appellate sue sponte dismissal under Rule 12(b)(6) sign now

Appellate sua sponte dismissal under Rule 12(b)(6) had never occurred in US history. On March 25, 2008, the Massachusetts Appeal Court voluntarily (sua sponte) dismissed Yong Lis discrimination lawsuit against her ex-employer Raytheon Company for failure to state a claim upon which relief can be granted (Rule 12(b)(6), despite the issue of failure to state a claim had never been raised in the low court. The Appeal Courts ruling can be subjected to appellate sua sponte dismissal under Rule 12(b)(6). Accordingly, we urge the Massachusetts Supreme Court to review Yong Lis appeal from such outstanding ruling.

Yong Li was a senior software engineer in Raytheon's Marlborough facility. As a result of her early year internal discrimination complaint, she was retaliatory harassed by her managers in 2004. The harassment caused her worried about her personal safety. When she emailed to the human resource and addressed her personal safety and family safety concern, Raytheon, through EAP counselor John Didio, imposed a mental evaluation without her consent. The counselor did not ask why she felt unsafe, he directly asked do you want to kill someone with his finger pointing at her and showing scurrilous staring. Gripped with panic, she was traumatized and became long term disabled. (see the Appeal Courts judgment http://www.bbcdaily.com/li/thefile/appealJudgment.pdf and Lis FAR http://www.bbcdaily.com/li/thefile/Application4FurtherAppellateReivew.pdf )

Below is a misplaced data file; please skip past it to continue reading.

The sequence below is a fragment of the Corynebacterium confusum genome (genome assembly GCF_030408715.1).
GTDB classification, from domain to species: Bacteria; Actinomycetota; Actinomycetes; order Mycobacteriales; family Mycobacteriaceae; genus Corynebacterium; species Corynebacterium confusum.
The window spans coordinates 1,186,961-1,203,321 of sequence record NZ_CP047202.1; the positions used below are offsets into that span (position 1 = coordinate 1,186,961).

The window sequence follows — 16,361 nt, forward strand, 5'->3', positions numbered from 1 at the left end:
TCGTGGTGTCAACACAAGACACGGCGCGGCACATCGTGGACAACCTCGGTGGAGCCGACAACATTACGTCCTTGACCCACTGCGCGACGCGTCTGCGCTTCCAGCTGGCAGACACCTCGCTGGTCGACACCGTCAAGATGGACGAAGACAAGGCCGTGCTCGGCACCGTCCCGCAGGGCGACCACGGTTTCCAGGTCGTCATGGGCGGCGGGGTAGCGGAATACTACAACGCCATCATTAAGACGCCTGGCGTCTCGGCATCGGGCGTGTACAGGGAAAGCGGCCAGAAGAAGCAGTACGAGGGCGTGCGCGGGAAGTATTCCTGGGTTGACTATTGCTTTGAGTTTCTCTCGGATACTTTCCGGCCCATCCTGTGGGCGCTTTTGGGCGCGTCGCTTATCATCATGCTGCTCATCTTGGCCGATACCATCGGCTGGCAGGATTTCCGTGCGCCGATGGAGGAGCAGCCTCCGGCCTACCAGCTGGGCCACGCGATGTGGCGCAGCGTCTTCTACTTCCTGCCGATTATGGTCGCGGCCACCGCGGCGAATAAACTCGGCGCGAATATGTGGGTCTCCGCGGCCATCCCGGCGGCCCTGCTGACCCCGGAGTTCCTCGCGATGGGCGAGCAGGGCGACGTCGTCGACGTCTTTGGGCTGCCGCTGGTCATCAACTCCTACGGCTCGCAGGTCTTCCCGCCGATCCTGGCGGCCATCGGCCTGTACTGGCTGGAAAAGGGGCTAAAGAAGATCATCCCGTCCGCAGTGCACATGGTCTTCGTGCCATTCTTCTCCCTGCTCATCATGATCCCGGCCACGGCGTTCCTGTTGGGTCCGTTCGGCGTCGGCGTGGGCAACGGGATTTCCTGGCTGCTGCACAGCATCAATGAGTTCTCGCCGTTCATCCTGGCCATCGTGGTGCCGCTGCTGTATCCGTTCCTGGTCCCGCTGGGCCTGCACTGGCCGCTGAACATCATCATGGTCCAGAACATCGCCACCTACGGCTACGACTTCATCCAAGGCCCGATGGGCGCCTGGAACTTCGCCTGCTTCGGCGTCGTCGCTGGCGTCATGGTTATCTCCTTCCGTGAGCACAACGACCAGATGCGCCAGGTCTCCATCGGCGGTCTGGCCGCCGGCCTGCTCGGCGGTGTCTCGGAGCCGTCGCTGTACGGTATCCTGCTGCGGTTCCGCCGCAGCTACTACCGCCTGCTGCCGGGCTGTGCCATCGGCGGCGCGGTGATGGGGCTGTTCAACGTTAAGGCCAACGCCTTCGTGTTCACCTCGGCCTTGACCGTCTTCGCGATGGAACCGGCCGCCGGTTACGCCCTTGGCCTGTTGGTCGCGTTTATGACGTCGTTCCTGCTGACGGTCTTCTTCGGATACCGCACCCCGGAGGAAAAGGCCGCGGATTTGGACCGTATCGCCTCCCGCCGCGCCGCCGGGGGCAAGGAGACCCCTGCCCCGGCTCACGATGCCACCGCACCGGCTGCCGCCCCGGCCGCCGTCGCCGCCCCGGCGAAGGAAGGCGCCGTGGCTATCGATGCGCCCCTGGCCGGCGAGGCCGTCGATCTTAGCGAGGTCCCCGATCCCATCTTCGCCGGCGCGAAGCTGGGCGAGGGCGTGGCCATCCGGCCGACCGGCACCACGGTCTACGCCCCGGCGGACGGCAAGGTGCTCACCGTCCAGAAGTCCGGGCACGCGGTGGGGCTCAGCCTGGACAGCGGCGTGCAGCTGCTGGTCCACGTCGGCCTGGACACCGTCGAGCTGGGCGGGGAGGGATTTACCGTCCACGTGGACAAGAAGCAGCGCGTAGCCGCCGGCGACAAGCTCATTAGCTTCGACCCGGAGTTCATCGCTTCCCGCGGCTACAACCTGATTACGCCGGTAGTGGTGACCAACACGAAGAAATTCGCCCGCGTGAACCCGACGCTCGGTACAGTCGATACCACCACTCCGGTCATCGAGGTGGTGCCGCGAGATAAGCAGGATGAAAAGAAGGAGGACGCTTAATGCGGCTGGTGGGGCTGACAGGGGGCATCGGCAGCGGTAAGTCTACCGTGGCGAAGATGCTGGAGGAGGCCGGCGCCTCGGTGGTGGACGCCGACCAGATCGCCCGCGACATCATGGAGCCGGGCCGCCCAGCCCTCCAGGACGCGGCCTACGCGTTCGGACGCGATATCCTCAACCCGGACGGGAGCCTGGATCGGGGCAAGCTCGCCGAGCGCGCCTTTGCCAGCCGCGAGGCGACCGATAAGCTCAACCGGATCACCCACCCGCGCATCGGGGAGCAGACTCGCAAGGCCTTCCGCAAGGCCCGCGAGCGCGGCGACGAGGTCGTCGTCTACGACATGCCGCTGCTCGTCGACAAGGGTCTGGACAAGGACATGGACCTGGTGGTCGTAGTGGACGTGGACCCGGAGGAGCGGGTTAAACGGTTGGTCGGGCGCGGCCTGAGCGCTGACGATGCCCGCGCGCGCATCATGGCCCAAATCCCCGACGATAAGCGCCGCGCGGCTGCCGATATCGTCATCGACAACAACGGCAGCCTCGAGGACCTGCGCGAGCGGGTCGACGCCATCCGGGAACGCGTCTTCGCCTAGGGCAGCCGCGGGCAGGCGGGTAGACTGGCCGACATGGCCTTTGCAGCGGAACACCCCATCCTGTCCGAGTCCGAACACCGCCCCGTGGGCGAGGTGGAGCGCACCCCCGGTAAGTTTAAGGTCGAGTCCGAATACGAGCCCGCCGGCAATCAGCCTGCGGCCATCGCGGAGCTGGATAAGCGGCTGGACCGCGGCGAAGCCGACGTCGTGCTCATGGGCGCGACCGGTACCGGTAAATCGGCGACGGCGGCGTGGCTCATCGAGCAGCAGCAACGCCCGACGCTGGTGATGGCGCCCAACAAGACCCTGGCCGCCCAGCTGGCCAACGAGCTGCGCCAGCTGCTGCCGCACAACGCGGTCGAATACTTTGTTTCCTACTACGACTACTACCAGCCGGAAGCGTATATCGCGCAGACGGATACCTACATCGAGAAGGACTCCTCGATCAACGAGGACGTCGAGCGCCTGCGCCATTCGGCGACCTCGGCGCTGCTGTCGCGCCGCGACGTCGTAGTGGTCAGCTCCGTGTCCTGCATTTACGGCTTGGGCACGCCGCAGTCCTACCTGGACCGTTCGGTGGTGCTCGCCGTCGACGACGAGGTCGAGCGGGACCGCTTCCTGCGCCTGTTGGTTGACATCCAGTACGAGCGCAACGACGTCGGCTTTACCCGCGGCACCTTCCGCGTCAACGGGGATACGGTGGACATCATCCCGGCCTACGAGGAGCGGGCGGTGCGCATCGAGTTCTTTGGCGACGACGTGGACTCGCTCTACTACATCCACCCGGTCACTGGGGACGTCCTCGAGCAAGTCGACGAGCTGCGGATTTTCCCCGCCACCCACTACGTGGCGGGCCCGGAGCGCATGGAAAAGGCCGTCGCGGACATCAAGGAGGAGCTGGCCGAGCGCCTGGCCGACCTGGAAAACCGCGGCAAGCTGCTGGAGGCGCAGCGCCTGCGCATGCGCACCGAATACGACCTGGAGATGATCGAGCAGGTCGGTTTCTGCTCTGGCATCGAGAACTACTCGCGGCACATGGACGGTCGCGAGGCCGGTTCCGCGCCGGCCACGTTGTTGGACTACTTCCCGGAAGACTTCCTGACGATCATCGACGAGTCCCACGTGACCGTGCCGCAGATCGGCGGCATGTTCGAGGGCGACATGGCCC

Originally, the Middlesex Superior Court dismissed Li's case for a pending action in the federal court. On appeal, the judges panel ruled that the Superior Court erred by dismissing the case. However, the panel did not remand the case back to the Superior Court. Instead, the panel sat as a low court judge and voluntarily ruled dismissal under Rule 12(b)(6). Since the sua sponte dismissal under Rule 12(b)(6) directly occurred in the Appeal Court, Yong Li had no opportunity to go appeal court. Any appeal in the Supreme Court will not be a matter of right. Thus, the Appeal Court deprived Yong Lis right to appeal and violated her Fourteenth Amendment rights.

Even low-court sua sponte dismissal under Rule 12(b)(6) is very rare, and had been passed judgment in the Massachusetts Appeal Court. The federal court allowed low-court sua sponte dismissal under Rule 12(b)(6), but only if the plaintiff had been proffered an opportunity to amend the complaint. In Yong Lis case, she was not allowed to amend the complaint, but also the sua sponte dismissal occurred in the upper court.

The appellate sue sponte dismissal under Rule 12(b)(6) is inconsistent with the fundamental principal of due process and violated the parties Fourteenth Amendment rights. We urge the Massachusetts Supreme Court review this case.

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    depriving people's righs is judicial corruption
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    I suppor to you Ms. Li, but there is no justice for pro ses in the U.S.
  • 26 July 201228. Dr Dxy
    The sua sponte dismissal under 12(b)(6) by appellate court shows the extent the court is willing to go to deny a pro se's day in court. There was no adversaryial process. There was no due process. And Yong Li's right to amend was deprived. It was a mocker
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Irma SingletonBy:
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